What if you could improve your health and vitality simply through the control of breath and energy? Qigong aims to accomplish that formidable task naturally and noninvasively.
The following DVD was sent to me for review and analysis from a martial perspective. I may technically be a "hard stylist" as a karateka, but I am frequently amazed at how much internal energy and technique is required to achieve higher levels of karate effectiveness. The history of karate itself is laden with Chinese influence. That's why I came to this video happily, looking forward to any insight it might be able to provide both in terms of healing and to the instrinsic aspects of training.
What is Qigong For Healing?
Qigong (chee-gung) is a Chinese healing art that focuses on the energy and breath circulations within the body. Much like Kyusho of Okinawa, Qigong operates using the Meridian Theory and TCM (traditional Chinese medicine).
This video, hosted by Lisa B. O'Shea, guides the viewer through some of the fundamental concepts and forms used in Qigong practice. O'Shea is a direct student of renowned Gongfu and Taijiquan practitioner Yang Jwing Ming.
What's In The Video?
This DVD provides a significant amount of content, and is broken up in the following manner:
- Introduction to Qigong and the idea of energy
- Sensing qi (chi, aka energy) in the body
- Utilizing breathing and visualization to promote healthy energy storage and flow
- Assessing qi blockage and removing flow interference
- Dantian meditation (siphoning energy into the core)
- Rising lotus meditative forms
- Self Healing practices
- Partner healing practices
With over three hours of instruction, the viewer gets a thorough explanation and demonstration of each concept. O'Shea gears her discussions toward the lay person, not becoming too wrapped up in the idea of meridian points and cycle details. She utilizes common metaphors and examples to explain what the body should be feeling as healing is promoted.
How Did The Video Stack Up?
All in all, I enjoyed the in-depth discussion of how energy can be used to heal the body. In the martial arts we spend a significant amount of time looking at the destruction of the body and can neglect building it back up. The result is often injury and early retirement.
That being said, there are a few caveats that you should be aware of before launching into this kind of video. First, the host takes her time with explanations. This is especially true in the introduction. If you are pumped to get to the meat of the matter, you'll find the pace a little slow. Of course, that's probably valuable since the introspective body analysis of Qigong requires quiet and patience.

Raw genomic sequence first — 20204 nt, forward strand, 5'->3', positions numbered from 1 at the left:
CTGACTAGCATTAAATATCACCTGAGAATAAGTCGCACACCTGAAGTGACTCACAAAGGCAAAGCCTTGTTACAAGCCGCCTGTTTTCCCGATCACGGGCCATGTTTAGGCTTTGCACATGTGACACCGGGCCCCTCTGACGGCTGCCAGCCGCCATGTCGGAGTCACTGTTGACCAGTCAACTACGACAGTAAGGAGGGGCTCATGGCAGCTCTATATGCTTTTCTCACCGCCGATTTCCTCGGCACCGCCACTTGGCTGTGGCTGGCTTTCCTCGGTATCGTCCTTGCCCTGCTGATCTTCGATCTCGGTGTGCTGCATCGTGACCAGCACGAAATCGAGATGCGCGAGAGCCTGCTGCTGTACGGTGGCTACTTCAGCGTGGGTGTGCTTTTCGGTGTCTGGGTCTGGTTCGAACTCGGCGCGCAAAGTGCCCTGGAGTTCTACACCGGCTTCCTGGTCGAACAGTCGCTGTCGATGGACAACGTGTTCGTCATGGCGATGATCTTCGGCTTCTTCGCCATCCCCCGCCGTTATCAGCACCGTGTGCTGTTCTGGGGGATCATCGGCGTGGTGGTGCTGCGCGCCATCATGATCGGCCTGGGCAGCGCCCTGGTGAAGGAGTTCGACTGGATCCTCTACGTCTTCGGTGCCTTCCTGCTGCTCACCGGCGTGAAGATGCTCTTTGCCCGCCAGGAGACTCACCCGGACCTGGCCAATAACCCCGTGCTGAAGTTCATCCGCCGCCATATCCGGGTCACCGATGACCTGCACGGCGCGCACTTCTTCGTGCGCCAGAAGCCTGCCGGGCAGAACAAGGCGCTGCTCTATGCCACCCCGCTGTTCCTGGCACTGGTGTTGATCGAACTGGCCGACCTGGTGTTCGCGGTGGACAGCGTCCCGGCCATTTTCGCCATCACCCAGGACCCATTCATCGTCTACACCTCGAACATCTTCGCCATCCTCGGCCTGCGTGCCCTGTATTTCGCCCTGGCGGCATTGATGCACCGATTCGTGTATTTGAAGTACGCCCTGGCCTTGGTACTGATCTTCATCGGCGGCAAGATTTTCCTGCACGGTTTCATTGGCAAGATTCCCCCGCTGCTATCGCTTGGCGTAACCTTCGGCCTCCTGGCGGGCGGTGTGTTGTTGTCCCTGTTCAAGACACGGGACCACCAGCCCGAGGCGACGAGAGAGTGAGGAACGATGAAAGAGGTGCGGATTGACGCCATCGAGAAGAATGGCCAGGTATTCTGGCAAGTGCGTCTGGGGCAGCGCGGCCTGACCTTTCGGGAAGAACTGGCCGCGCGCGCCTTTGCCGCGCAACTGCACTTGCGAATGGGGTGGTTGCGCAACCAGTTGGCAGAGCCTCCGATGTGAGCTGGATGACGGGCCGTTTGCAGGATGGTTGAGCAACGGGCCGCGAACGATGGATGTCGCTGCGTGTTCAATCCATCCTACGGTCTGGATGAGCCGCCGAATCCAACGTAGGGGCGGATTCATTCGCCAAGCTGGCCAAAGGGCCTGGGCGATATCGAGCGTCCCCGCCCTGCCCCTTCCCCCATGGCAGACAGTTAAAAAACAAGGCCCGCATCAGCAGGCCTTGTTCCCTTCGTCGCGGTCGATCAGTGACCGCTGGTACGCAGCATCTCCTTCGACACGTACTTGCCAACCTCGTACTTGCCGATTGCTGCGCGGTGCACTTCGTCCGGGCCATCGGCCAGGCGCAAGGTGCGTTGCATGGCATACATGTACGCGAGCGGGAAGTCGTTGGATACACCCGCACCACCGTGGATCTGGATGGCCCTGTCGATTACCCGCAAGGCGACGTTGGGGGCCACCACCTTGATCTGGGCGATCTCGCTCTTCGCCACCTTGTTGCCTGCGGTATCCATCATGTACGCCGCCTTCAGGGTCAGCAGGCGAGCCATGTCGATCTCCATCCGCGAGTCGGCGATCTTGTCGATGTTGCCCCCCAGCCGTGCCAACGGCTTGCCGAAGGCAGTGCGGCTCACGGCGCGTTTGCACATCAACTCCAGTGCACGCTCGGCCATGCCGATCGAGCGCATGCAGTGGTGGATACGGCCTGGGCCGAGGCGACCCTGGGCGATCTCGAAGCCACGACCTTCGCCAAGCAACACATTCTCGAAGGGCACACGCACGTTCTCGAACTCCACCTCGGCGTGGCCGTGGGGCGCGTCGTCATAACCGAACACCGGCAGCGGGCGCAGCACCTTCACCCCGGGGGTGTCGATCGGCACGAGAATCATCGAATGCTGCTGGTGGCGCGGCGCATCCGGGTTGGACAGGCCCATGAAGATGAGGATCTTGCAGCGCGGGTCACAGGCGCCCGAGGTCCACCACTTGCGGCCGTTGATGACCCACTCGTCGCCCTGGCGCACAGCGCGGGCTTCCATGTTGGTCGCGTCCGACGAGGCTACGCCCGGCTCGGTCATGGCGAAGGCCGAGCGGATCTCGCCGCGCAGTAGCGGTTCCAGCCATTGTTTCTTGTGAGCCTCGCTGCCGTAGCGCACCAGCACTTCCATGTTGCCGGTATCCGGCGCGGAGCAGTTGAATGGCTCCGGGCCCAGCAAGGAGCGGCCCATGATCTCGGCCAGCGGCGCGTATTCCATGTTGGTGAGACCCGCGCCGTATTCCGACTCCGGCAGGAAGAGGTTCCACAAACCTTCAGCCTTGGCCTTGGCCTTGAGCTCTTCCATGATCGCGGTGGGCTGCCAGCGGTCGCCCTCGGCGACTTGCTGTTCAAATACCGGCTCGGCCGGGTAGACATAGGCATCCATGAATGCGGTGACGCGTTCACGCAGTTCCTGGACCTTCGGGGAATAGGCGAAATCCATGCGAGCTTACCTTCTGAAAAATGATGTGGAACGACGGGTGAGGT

Furthermore, you'll want to assess your level of comfort with the idea of "chi". I tend to frame my own martial study in the context of psychology and physics. When talking about energy transmission I generally refer to the kind of energy the body can produce and transmit into a target via mass and acceleration. However, O'Shea discusses a more universal kind of energy; the kind you can pull in from the air around you and sink into your tanden. She discusses ways you can use your hands, posture, and mind to move energy around the body, and even extract bad energy when it is stagnant.
To some of you, this will be old hat. To others, it may be the kind of Eastern thinking you're interested in. Yet others will be turned off by the esoterica. That's all fine; assess your likely compatibility with Qigong accordingly.
Qigong for Healing is something I'm pleased to have in my library. It's a friendly and pleasant approach to the internal side of training. I think practitioners of all skill levels can approach this DVD and get value out of it. If you think it might be right for you, check it out here.
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Hey everyone! The end of our most recent giveaway has arrived. Today I'll be reaching out to the three randomly selected winners for the IkigaiWay and NaturalKarate T Shirts.
I'd like to extend a special thanks to everyone who was able to participate. Should any of the winners not respond I will redraw and select a new winner. If you were unable to participate in this giveaway, don't worry – I hope to offer many more in the future.
About the Winners
Two individuals will be drawn randomly from the pool of link submissions. One subscriber to the new Natural Karate project will also be drawn. These individuals will be contacted privately in order to protect their personal information.
Special Thanks to Fibers
This event was made possible by Fibers Custom T Shirts. They have been kind enough to work with me and provide the prize materials.
My experience with the Fibers process was very enjoyable. Their site demonstrates a focus on fun and quirky shirt ideas, and the business aspect of their company helps support small enterprises such as this one.
When designing the shirts, I felt completely at ease with the process. The technology in place to import personal images (jpeg, png, etc) was very intuitive, as was resizing and placement. They even had a ton of stock images and color options to help enhance the on-shirt creatives. Had I wanted to, I could have designed shirts right from their stock material.
Placing and arranging the visuals was done by drag and drop, allowing for quick maneuvering. This was useful in that I could get a sense for which placement I liked and which I didn't, and make adjustments accordingly. In addition, I was able to save each project for later review and easy access.
Quality End Result
Fibers was gracious enough to provide me with a sample shirt. I'm very pleased with the end result. As you can see, the fit and quality of the print is excellent (click to enlarge):
Should you need custom printing I would definitely suggest giving Fibers T Shirts some consideration. This positive review has been an honest opinion of my experience and was not required as part of the giveaway.